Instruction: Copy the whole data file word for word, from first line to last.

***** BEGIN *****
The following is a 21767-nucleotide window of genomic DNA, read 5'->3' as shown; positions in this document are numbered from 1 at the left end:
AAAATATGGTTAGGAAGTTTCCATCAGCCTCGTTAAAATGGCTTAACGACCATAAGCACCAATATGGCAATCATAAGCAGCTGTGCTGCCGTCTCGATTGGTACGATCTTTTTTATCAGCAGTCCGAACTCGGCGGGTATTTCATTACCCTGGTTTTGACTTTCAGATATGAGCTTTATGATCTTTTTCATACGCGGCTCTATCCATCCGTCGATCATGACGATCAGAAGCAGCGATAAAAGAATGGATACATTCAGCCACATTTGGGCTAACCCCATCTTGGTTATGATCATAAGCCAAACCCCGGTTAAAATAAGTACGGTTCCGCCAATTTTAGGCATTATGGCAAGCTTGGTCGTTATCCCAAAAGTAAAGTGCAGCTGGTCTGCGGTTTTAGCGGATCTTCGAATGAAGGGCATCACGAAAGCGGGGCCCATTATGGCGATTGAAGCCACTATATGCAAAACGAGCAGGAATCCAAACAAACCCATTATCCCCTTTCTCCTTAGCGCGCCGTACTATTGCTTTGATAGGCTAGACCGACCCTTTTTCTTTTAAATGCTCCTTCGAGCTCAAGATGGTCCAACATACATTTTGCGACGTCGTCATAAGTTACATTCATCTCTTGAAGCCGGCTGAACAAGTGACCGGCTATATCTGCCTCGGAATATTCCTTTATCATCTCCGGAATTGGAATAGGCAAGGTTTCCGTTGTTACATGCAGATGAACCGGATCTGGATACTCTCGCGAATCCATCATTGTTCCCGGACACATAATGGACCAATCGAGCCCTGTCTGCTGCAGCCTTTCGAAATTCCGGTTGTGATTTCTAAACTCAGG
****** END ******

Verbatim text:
The following is a 21767-nucleotide window of genomic DNA, read 5'->3' as shown; positions in this document are numbered from 1 at the left end:
AAAATATGGTTAGGAAGTTTCCATCAGCCTCGTTAAAATGGCTTAACGACCATAAGCACCAATATGGCAATCATAAGCAGCTGTGCTGCCGTCTCGATTGGTACGATCTTTTTTATCAGCAGTCCGAACTCGGCGGGTATTTCATTACCCTGGTTTTGACTTTCAGATATGAGCTTTATGATCTTTTTCATACGCGGCTCTATCCATCCGTCGATCATGACGATCAGAAGCAGCGATAAAAGAATGGATACATTCAGCCACATTTGGGCTAACCCCATCTTGGTTATGATCATAAGCCAAACCCCGGTTAAAATAAGTACGGTTCCGCCAATTTTAGGCATTATGGCAAGCTTGGTCGTTATCCCAAAAGTAAAGTGCAGCTGGTCTGCGGTTTTAGCGGATCTTCGAATGAAGGGCATCACGAAAGCGGGGCCCATTATGGCGATTGAAGCCACTATATGCAAAACGAGCAGGAATCCAAACAAACCCATTATCCCCTTTCTCCTTAGCGCGCCGTACTATTGCTTTGATAGGCTAGACCGACCCTTTTTCTTTTAAATGCTCCTTCGAGCTCAAGATGGTCCAACATACATTTTGCGACGTCGTCATAAGTTACATTCATCTCTTGAAGCCGGCTGAACAAGTGACCGGCTATATCTGCCTCGGAATATTCCTTTATCATCTCCGGAATTGGAATAGGCAAGGTTTCCGTTGTTACATGCAGATGAACCGGATCTGGATACTCTCGCGAATCCATCATTGTTCCCGGACACATAATGGACCAATCGAGCCCTGTCTGCTGCAGCCTTTCGAAATTCCGGTTGTGATTTCTAAACTCAGG